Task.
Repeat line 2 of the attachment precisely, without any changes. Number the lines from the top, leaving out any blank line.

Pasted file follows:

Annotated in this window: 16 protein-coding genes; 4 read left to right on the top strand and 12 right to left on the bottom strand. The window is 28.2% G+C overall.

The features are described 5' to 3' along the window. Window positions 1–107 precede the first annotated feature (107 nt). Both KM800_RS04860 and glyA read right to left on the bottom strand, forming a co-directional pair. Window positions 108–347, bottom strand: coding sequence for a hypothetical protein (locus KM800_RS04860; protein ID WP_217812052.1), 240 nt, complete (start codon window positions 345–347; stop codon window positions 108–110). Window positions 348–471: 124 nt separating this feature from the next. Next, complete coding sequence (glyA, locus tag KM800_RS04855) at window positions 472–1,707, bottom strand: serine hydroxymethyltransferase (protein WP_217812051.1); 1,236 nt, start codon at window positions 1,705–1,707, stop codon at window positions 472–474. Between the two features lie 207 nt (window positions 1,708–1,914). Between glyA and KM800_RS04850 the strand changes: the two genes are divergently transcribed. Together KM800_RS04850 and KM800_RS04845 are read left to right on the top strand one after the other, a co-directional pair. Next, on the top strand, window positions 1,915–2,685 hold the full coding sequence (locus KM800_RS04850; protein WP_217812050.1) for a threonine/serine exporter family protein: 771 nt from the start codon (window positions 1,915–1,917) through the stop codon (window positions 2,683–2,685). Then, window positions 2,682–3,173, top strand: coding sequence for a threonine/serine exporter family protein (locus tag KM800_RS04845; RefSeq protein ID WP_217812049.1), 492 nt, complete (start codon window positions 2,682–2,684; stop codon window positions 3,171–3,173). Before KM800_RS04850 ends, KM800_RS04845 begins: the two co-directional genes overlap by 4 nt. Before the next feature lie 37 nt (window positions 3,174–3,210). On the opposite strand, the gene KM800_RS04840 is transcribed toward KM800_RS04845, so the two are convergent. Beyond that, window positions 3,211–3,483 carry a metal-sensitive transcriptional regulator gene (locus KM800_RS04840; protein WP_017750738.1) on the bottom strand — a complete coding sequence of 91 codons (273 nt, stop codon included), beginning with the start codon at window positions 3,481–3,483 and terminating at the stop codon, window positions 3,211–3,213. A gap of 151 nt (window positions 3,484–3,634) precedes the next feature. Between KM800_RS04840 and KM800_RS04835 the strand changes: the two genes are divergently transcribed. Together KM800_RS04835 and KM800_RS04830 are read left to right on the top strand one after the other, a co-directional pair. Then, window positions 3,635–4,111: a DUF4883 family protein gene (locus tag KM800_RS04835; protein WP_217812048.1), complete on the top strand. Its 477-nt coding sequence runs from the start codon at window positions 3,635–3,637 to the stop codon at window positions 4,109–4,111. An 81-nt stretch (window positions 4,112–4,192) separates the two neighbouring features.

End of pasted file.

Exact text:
The features are described 5' to 3' along the window. Window positions 1–107 precede the first annotated feature (107 nt). Both KM800_RS04860 and glyA read right to left on the bottom strand, forming a co-directional pair. Window positions 108–347, bottom strand: coding sequence for a hypothetical protein (locus KM800_RS04860; protein ID WP_217812052.1), 240 nt, complete (start codon window positions 345–347; stop codon window positions 108–110). Window positions 348–471: 124 nt separating this feature from the next. Next, complete coding sequence (glyA, locus tag KM800_RS04855) at window positions 472–1,707, bottom strand: serine hydroxymethyltransferase (protein WP_217812051.1); 1,236 nt, start codon at window positions 1,705–1,707, stop codon at window positions 472–474. Between the two features lie 207 nt (window positions 1,708–1,914). Between glyA and KM800_RS04850 the strand changes: the two genes are divergently transcribed. Together KM800_RS04850 and KM800_RS04845 are read left to right on the top strand one after the other, a co-directional pair. Next, on the top strand, window positions 1,915–2,685 hold the full coding sequence (locus KM800_RS04850; protein WP_217812050.1) for a threonine/serine exporter family protein: 771 nt from the start codon (window positions 1,915–1,917) through the stop codon (window positions 2,683–2,685). Then, window positions 2,682–3,173, top strand: coding sequence for a threonine/serine exporter family protein (locus tag KM800_RS04845; RefSeq protein ID WP_217812049.1), 492 nt, complete (start codon window positions 2,682–2,684; stop codon window positions 3,171–3,173). Before KM800_RS04850 ends, KM800_RS04845 begins: the two co-directional genes overlap by 4 nt. Before the next feature lie 37 nt (window positions 3,174–3,210). On the opposite strand, the gene KM800_RS04840 is transcribed toward KM800_RS04845, so the two are convergent. Beyond that, window positions 3,211–3,483 carry a metal-sensitive transcriptional regulator gene (locus KM800_RS04840; protein WP_017750738.1) on the bottom strand — a complete coding sequence of 91 codons (273 nt, stop codon included), beginning with the start codon at window positions 3,481–3,483 and terminating at the stop codon, window positions 3,211–3,213. A gap of 151 nt (window positions 3,484–3,634) precedes the next feature. Between KM800_RS04840 and KM800_RS04835 the strand changes: the two genes are divergently transcribed. Together KM800_RS04835 and KM800_RS04830 are read left to right on the top strand one after the other, a co-directional pair. Then, window positions 3,635–4,111: a DUF4883 family protein gene (locus tag KM800_RS04835; protein WP_217812048.1), complete on the top strand. Its 477-nt coding sequence runs from the start codon at window positions 3,635–3,637 to the stop codon at window positions 4,109–4,111. An 81-nt stretch (window positions 4,112–4,192) separates the two neighbouring features.